Mietsu Naval Dock was situated along the river and straddles the current towns of Morodomi-cho and Kawasoe-machi in Saga City. At the end of the Edo Period, this district was known as Mie—and because the port was in Mie, it was called Mie-no-tsu, “the port in Mie,” which is how it acquired the name Mietsu. This port spread out about 600 meters along the western side of the current Hayatsue River.
Mietsu Naval Dock is considered an invaluable site for understanding the process by which Japan began implementing Western ship technology and working independently towards modernizing the country’s naval skills.
Western docks are usually built using stone and bricks, but the dock at the Mietsu Naval Dock was constructed by applying traditional Japanese techniques that utilize wood, dirt, and funakugi, nails used for building Japanese ships. The dock at the Mietsu Naval Dock is the oldest existing one in Japan that was built for repairing Western-style ships.
A dock is a facility for building and repairing ships.
Usually, the water in the dock is drained out with a large pump;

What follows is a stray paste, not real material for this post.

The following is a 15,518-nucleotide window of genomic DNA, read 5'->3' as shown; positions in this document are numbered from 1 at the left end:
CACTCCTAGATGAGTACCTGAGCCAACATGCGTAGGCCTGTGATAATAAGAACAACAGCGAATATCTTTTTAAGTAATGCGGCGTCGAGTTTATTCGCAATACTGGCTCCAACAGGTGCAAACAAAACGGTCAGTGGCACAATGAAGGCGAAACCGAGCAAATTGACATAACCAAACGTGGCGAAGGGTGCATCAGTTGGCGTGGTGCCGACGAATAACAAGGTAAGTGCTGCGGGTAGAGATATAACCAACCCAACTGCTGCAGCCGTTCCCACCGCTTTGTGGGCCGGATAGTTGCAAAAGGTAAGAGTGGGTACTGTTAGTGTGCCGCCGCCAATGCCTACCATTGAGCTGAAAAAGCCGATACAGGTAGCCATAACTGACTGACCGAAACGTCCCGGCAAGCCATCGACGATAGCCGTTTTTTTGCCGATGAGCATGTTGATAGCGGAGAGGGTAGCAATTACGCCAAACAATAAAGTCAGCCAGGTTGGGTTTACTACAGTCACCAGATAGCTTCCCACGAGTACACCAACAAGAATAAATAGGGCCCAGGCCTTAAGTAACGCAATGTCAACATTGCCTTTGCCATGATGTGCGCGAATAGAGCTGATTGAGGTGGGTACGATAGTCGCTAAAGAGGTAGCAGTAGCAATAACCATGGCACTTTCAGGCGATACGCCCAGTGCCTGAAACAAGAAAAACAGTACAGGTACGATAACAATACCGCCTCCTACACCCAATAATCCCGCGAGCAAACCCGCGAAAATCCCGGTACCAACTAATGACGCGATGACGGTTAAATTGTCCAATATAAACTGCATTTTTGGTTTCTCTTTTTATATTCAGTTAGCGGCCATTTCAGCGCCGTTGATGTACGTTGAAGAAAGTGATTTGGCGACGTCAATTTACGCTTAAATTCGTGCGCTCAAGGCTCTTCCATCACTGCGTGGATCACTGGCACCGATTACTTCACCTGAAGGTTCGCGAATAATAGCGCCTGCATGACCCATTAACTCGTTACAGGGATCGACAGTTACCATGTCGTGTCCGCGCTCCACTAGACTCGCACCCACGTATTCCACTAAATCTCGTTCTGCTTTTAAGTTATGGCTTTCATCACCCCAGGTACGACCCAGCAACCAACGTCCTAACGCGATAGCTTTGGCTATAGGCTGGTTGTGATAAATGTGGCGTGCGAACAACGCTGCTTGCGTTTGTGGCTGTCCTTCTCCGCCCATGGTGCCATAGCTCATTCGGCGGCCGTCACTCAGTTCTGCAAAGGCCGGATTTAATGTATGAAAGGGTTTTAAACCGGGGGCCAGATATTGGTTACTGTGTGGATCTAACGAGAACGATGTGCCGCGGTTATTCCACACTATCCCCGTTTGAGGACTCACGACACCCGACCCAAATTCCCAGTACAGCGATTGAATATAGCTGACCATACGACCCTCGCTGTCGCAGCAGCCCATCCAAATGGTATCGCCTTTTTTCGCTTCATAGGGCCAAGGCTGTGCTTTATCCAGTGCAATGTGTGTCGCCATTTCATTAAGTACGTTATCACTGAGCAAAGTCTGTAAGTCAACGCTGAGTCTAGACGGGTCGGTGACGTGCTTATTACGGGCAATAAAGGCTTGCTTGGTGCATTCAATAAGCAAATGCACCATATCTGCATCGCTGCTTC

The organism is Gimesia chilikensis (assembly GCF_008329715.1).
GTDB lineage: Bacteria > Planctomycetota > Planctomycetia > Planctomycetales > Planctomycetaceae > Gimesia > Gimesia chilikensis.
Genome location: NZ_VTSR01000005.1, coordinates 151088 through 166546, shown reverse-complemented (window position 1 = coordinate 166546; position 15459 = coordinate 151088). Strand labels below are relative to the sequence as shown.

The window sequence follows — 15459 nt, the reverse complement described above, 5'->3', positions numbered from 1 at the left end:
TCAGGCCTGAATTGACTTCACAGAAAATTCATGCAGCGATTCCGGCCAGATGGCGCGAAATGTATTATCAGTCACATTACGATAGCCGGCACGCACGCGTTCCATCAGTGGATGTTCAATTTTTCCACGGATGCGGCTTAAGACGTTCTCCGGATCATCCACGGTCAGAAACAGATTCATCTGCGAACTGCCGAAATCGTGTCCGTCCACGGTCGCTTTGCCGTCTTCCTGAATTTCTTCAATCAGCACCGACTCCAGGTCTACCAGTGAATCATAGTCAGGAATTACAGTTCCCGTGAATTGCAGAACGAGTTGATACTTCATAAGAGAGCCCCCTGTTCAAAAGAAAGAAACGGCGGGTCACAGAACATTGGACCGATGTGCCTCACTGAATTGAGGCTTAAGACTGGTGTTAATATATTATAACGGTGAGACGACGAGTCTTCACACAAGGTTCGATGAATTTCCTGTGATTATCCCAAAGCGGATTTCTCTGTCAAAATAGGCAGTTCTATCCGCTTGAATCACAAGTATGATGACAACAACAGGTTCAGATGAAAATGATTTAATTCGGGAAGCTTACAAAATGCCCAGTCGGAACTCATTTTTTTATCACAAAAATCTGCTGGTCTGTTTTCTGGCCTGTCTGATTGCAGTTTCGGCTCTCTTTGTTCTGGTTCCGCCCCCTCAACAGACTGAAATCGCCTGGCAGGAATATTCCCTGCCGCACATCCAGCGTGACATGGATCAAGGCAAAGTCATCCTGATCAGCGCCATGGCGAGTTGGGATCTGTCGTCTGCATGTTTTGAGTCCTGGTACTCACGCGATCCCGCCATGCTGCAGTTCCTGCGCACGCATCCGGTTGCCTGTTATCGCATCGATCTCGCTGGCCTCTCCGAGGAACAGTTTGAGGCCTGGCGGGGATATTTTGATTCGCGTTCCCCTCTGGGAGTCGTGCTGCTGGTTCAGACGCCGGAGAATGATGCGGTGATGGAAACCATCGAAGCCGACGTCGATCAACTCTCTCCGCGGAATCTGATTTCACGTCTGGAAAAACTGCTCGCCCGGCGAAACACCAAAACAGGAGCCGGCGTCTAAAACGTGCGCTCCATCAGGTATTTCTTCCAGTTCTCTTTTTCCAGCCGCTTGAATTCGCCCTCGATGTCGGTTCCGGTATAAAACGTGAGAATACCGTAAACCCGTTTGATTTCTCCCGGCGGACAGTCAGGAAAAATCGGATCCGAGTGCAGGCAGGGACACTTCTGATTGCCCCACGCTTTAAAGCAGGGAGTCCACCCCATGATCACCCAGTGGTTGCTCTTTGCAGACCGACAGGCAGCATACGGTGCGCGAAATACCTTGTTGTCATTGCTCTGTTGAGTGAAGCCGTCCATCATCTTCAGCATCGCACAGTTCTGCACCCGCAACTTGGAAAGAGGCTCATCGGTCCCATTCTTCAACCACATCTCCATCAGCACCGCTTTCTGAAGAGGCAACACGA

however, there was no such machinery available at the time the dock was built. So, the dock at Mietsu Naval Dock utilized the tides of the Ariake Sea, which has the biggest difference in tide levels of any body of water in Japan. A ship would be brought into the dock at high tide, and the water would drain naturally with the ebbing of the tide.
Note: The photo is a full-scale panel of the dry dock. The actual size of the discovered dock was immense, with a length of approximately 60 meters and a width of approximately 20 meters.
The Japanese ships owned by the Saga Clan at the time had an overall length of about 20 meters, but the steam warship, Denryūmaru, imported from the Netherlands during the end of the Edo Period, had a total length of 45 meters. This size made it too large to be maintained and repaired in the Small Boat Dock Section. That is why they decided to build a dock for repairing large-sized Western-style ships at the Shipbuilding/Repair Docks and Metal Working Section at the southern end of the site.
Since the embankment structure of the dock at the Mietsu Naval Dock is made from wood, it is at risk of deteriorating from dryness if weathered above ground in the open air.
Thus, the remains of the dock were reburied to protect it from weathering, and cannot be seen.
And so, the Tsunetami Sano Memorial Museum began offering the Mietsu Time Cruise. It uses CG images and VR (virtual reality) equipment to let visitors see what the Mietsu Naval Dock was like at the time it was in use.
The third floor of the museum also offers a Mietsu Naval Dock Information Corner with panels, visuals, and replica models for visitors who wish to acquire more detailed information on the site.
Note: If using a map or car navigation system, look for “Mietsu Naval Dock” or “Tsunetami Sano Memorial Museum.”